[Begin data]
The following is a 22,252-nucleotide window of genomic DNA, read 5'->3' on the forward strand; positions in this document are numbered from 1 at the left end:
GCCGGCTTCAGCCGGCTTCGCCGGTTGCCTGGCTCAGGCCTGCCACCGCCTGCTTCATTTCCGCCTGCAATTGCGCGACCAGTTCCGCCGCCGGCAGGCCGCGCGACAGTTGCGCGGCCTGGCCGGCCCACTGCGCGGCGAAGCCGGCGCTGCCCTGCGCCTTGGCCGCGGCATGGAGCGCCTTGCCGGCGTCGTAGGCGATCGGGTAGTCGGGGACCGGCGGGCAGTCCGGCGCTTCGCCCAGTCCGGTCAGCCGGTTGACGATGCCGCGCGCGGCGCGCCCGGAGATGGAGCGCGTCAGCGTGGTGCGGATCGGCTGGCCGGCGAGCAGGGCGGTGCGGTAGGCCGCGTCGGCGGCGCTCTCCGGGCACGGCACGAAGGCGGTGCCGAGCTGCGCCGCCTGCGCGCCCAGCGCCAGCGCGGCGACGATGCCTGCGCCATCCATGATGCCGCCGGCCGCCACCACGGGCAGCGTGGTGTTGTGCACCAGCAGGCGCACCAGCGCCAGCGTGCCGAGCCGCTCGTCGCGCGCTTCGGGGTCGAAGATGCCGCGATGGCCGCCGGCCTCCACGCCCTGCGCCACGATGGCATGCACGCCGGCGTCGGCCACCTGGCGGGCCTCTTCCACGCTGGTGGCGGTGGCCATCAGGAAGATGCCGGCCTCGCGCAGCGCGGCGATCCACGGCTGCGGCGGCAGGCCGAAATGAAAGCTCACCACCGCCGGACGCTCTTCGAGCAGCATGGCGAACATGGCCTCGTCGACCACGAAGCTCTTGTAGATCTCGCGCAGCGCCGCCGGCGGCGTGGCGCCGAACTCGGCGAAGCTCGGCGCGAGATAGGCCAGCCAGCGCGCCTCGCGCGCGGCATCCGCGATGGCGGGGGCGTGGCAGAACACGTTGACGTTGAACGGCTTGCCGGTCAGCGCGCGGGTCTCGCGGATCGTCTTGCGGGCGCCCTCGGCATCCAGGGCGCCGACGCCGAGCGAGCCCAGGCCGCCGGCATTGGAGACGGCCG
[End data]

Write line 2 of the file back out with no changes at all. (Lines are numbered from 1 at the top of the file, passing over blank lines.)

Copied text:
GCCGGCTTCAGCCGGCTTCGCCGGTTGCCTGGCTCAGGCCTGCCACCGCCTGCTTCATTTCCGCCTGCAATTGCGCGACCAGTTCCGCCGCCGGCAGGCCGCGCGACAGTTGCGCGGCCTGGCCGGCCCACTGCGCGGCGAAGCCGGCGCTGCCCTGCGCCTTGGCCGCGGCATGGAGCGCCTTGCCGGCGTCGTAGGCGATCGGGTAGTCGGGGACCGGCGGGCAGTCCGGCGCTTCGCCCAGTCCGGTCAGCCGGTTGACGATGCCGCGCGCGGCGCGCCCGGAGATGGAGCGCGTCAGCGTGGTGCGGATCGGCTGGCCGGCGAGCAGGGCGGTGCGGTAGGCCGCGTCGGCGGCGCTCTCCGGGCACGGCACGAAGGCGGTGCCGAGCTGCGCCGCCTGCGCGCCCAGCGCCAGCGCGGCGACGATGCCTGCGCCATCCATGATGCCGCCGGCCGCCACCACGGGCAGCGTGGTGTTGTGCACCAGCAGGCGCACCAGCGCCAGCGTGCCGAGCCGCTCGTCGCGCGCTTCGGGGTCGAAGATGCCGCGATGGCCGCCGGCCTCCACGCCCTGCGCCACGATGGCATGCACGCCGGCGTCGGCCACCTGGCGGGCCTCTTCCACGCTGGTGGCGGTGGCCATCAGGAAGATGCCGGCCTCGCGCAGCGCGGCGATCCACGGCTGCGGCGGCAGGCCGAAATGAAAGCTCACCACCGCCGGACGCTCTTCGAGCAGCATGGCGAACATGGCCTCGTCGACCACGAAGCTCTTGTAGATCTCGCGCAGCGCCGCCGGCGGCGTGGCGCCGAACTCGGCGAAGCTCGGCGCGAGATAGGCCAGCCAGCGCGCCTCGCGCGCGGCATCCGCGATGGCGGGGGCGTGGCAGAACACGTTGACGTTGAACGGCTTGCCGGTCAGCGCGCGGGTCTCGCGGATCGTCTTGCGGGCGCCCTCGGCATCCAGGGCGCCGACGCCGAGCGAGCCCAGGCCGCCGGCATTGGAGACGGCCG